With their garden populated by huge cacti and their breathtaking view of the rocky peaks of the Sonoran Desert, Wendy and Vance Walker thought they had settled in a little piece of paradise in Rio Verde Foothills, Arizona… Until the water is suddenly cut off for them.

Since the neighboring city of Scottsdale, responsible for their supply, decided to turn off its tap almost three months ago because of the drought ravaging the American West, the daily life of this couple in their fifties has radically changed.

Paper plates and plastic cutlery for meals, flash showers only every four days, collecting rainwater in barrels for flushing: any means is good to minimize their consumption.

“A lot of people don’t take drought seriously,” sighs Wendy, in the kitchen of her tidy home, bought in the midst of a pandemic for US$600,000 in 2020.

“And even living in the desert, we didn’t take it seriously either,” confesses this communications director for a large group. “Until we are forced to. »

Like the Walkers, many Rio Verde Foothills residents have been overtaken by climatic reality.

In this town where villas and ranches have never had running water, around 500 households relied on the nearby city of Scottsdale to sell the precious liquid to companies responsible for delivering residents by tanker truck.

But Scottsdale must contend with the inexorable decline of the Colorado River, from which it gets 70% of its tap water.

More than two decades of drought, fueled by global warming, have seriously diminished this river that waters 40 million people in the American West. To the point that the seven states that depend on it are currently quarreling over how to cut up to a quarter of their consumption.

Faced with the inevitable restrictions, Scottsdale decreed that it could no longer meet the needs of Rio Verde Foothills, labeled as a neighbor with irresponsible real estate growth. On January 1, the city cut off access to its gas station for delivery people.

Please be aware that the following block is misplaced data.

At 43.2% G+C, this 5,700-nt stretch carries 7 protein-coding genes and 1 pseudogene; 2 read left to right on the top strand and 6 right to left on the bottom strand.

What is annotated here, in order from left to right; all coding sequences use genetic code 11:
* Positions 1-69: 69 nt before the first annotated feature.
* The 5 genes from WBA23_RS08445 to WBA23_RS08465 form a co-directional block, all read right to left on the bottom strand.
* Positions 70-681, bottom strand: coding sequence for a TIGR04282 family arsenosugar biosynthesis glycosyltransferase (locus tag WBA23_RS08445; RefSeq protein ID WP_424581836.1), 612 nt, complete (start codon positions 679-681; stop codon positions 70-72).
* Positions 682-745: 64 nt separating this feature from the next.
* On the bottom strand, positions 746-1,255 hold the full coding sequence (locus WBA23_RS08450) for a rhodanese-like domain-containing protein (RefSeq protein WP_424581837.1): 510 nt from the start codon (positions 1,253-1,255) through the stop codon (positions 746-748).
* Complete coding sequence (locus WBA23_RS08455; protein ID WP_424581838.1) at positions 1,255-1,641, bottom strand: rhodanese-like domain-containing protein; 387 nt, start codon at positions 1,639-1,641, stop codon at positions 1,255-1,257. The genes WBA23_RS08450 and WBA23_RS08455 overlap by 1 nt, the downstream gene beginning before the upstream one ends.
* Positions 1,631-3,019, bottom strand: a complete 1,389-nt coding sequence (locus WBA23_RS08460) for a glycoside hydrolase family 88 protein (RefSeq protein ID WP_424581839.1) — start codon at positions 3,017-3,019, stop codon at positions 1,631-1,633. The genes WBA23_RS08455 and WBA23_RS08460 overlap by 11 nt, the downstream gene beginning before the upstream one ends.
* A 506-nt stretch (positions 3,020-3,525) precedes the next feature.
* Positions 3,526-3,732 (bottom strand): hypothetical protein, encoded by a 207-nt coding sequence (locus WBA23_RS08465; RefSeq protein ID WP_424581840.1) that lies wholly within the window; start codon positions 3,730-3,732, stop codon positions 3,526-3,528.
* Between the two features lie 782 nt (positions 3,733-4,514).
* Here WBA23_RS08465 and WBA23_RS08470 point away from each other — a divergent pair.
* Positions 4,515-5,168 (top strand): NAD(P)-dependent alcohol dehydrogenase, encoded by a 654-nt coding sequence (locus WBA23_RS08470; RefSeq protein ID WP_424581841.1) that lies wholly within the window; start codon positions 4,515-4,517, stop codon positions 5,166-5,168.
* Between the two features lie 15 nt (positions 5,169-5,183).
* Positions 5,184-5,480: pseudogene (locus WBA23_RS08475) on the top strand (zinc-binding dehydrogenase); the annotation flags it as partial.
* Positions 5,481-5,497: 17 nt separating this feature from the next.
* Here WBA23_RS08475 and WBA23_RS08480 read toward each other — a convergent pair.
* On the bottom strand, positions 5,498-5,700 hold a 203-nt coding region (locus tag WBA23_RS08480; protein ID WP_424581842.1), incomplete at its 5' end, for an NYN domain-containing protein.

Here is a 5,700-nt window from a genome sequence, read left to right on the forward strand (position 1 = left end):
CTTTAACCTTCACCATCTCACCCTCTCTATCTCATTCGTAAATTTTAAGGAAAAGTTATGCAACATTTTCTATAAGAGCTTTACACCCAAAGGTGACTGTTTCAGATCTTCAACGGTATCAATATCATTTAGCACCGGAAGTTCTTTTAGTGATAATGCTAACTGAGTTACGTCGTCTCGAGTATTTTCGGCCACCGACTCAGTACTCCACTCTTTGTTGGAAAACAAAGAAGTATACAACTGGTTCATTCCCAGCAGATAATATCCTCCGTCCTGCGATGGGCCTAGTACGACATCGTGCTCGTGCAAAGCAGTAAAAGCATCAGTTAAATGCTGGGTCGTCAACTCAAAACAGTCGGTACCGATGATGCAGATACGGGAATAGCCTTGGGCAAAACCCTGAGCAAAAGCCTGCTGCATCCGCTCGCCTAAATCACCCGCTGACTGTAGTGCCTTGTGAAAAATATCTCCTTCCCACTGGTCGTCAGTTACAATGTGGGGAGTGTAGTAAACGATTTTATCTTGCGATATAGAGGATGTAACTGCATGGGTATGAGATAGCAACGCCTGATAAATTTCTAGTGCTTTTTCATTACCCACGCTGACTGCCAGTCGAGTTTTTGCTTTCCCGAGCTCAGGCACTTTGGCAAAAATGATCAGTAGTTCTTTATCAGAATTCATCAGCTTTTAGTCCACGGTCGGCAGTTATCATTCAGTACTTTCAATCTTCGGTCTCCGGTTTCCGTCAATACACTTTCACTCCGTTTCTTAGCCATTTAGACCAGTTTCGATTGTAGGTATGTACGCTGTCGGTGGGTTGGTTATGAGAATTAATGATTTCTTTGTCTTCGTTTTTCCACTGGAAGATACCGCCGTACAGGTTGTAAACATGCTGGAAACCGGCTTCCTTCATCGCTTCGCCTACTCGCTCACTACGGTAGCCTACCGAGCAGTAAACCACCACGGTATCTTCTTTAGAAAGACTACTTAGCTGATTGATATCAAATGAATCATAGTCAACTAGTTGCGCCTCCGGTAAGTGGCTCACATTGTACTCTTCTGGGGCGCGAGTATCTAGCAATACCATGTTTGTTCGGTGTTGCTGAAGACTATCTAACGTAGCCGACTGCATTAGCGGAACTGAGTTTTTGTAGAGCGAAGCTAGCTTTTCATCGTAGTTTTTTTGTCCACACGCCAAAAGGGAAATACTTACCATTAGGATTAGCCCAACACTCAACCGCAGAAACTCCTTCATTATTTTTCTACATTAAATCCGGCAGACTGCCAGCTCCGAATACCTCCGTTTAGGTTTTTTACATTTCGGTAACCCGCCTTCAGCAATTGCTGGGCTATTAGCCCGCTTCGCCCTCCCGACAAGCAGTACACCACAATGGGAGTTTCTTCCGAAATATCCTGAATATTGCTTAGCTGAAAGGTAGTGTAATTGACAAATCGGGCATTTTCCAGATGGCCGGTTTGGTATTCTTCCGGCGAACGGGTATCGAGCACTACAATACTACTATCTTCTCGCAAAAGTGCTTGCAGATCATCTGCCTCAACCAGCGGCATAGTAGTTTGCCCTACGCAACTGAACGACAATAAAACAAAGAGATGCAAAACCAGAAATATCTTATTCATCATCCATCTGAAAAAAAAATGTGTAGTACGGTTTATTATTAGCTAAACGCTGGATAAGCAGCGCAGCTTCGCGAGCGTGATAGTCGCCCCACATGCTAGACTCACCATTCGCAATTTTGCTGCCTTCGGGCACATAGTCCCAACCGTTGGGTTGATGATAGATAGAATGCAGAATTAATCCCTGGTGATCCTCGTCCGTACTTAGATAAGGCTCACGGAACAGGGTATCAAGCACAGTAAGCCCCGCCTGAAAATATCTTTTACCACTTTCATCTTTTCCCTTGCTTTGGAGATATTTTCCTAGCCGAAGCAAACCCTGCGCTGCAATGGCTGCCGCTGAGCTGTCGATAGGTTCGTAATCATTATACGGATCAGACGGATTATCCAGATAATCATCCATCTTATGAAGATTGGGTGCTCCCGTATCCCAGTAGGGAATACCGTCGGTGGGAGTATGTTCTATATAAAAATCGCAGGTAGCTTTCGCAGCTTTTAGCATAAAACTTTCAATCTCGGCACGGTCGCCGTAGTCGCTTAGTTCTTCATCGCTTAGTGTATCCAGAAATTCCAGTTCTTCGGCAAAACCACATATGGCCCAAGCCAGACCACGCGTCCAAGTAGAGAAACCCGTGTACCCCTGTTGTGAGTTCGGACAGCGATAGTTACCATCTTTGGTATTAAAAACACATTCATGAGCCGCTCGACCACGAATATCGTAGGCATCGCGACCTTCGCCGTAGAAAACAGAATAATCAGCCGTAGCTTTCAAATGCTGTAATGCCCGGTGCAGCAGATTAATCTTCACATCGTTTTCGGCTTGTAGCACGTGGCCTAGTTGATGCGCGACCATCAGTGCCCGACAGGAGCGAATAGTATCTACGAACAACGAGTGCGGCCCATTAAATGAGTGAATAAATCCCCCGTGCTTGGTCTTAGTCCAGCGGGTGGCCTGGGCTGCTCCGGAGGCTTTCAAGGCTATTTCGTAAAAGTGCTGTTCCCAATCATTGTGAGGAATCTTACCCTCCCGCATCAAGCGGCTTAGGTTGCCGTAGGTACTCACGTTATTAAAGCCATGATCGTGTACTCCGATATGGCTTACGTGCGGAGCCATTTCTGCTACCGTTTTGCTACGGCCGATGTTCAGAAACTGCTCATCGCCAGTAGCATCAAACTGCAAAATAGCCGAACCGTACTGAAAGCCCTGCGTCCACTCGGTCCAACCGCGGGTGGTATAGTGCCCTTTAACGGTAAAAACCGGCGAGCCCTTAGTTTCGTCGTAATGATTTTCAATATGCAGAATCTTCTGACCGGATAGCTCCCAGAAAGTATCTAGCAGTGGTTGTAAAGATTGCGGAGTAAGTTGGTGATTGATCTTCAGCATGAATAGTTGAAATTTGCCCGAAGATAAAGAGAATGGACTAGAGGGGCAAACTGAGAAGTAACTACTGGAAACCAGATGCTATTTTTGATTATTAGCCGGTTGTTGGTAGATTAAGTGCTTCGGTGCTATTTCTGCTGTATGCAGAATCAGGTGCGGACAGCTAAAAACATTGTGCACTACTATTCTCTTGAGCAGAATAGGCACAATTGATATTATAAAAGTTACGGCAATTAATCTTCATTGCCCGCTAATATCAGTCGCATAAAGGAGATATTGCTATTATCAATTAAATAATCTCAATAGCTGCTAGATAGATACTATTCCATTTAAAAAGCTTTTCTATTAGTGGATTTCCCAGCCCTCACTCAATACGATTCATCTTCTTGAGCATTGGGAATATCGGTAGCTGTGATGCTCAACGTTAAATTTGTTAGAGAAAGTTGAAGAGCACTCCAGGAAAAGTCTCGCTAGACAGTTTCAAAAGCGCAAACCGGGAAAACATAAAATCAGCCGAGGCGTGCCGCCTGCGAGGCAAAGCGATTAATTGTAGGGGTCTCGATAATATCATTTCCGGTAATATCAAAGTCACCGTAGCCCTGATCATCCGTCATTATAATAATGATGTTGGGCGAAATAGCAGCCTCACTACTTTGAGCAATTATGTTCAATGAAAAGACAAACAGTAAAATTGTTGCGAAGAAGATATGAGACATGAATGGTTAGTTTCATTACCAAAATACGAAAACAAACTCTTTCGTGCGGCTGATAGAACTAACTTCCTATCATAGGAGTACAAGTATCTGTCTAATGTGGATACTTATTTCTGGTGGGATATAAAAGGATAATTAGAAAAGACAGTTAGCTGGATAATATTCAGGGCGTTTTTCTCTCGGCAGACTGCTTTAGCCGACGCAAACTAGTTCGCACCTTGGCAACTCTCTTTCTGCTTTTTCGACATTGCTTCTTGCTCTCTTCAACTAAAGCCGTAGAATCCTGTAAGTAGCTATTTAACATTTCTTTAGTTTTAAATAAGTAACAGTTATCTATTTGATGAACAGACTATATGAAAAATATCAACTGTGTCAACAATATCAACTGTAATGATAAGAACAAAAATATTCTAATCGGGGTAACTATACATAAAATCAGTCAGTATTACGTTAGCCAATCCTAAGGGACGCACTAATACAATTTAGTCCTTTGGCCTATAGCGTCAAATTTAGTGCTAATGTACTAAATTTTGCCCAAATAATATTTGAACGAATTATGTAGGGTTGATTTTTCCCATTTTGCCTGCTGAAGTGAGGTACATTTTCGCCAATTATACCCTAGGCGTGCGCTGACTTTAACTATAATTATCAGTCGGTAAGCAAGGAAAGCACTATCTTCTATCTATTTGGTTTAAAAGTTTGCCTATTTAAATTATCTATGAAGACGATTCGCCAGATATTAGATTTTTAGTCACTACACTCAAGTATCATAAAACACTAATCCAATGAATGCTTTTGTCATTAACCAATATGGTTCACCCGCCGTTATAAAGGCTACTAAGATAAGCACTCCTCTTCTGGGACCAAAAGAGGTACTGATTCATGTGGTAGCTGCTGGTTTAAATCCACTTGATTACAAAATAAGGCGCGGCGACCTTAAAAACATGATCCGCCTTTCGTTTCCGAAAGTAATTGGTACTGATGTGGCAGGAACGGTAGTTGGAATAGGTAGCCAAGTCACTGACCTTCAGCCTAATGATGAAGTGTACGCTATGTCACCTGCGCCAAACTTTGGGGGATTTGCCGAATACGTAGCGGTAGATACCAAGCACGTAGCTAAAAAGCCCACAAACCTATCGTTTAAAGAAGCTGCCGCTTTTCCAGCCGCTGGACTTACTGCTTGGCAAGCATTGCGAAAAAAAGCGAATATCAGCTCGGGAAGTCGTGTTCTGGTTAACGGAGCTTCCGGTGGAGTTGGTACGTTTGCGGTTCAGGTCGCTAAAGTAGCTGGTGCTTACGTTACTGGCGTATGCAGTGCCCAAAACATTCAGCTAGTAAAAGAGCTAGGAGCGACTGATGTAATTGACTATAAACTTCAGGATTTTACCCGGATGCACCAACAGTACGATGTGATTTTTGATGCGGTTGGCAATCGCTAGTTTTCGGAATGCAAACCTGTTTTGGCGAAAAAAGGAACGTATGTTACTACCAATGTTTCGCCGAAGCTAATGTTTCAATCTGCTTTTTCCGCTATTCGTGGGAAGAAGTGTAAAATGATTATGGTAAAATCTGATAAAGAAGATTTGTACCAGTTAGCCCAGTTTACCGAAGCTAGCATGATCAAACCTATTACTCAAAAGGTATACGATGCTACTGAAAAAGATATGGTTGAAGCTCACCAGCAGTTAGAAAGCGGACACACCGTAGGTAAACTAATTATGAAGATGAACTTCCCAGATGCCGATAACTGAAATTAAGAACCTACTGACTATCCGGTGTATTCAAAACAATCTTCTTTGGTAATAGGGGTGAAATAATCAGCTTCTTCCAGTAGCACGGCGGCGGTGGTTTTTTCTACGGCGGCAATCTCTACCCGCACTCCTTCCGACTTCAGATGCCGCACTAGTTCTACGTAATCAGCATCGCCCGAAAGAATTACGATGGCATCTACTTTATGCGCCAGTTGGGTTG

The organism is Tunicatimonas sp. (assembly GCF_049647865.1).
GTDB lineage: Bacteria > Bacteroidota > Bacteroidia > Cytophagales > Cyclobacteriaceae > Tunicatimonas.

This measure completely upset the work of John Hornewer. To fill his 22,000 liter tank truck, he now has to drive for hours, in order to get supplies elsewhere in multiple stations.

“We are the first domino to fall and really feel the effects of the drought,” said this water delivery man, forced to ration some customers. “The more scarce and precious water becomes, the more cities and authorities will want to protect theirs. »

After doubling his prices to offset the cost of gas and overtime, one question nags at him as summer approaches: who will he have to deprive of water? Because with the mechanical increase in demand during the arid season, there will no longer be enough time to deliver to everyone.

This doomsday scenario caused a state affair in Arizona. After multiple political pressures, Scottsdale proposed an emergency solution in mid-February.

The Democratic municipality, which continues to water its luxury golf courses, could buy additional water and reauthorize deliveries. On one condition: that the Republican County, on which Rio Verde Foothills depends, finances the operation. But the latter rejected this proposal and the negotiations are bogged down.

Temporary, this plan would only last a maximum of three years. In the long term, Rio Verde Foothills will have to supply itself differently.

And there again, it’s war: the inhabitants have been torn for months over whether to entrust the future management of their water to a private company or a public agency. Local well owners are fiercely opposed to the second option because they fear being expropriated.

Faced with so much uncertainty, Lothar Rowe and his fifty horses could not wait. Owner of a ranch for twenty years, this German has just bought land with a well to water them, for half a million dollars.

“I can’t believe it,” the octogenarian wonders. “We’re talking about the United States: they’ve been on the moon, they’re trying to go to Mars… And they don’t have water here. »

“The problem from the start was that we were all in denial. No one really thought this would happen,” whispers Rusty Childress.

In front of his house, this photographer has planted a sign: “Buyers, beware! No water in Rio Verde. Because despite the alarming situation, construction sites are multiplying in the area: real estate developers are exploiting certain legal loopholes to build, without guaranteeing sustainable access to water.

“Here, we get drunk on growth,” regrets the sixty-year-old. “But you can’t have uncontrolled growth with a real water problem. »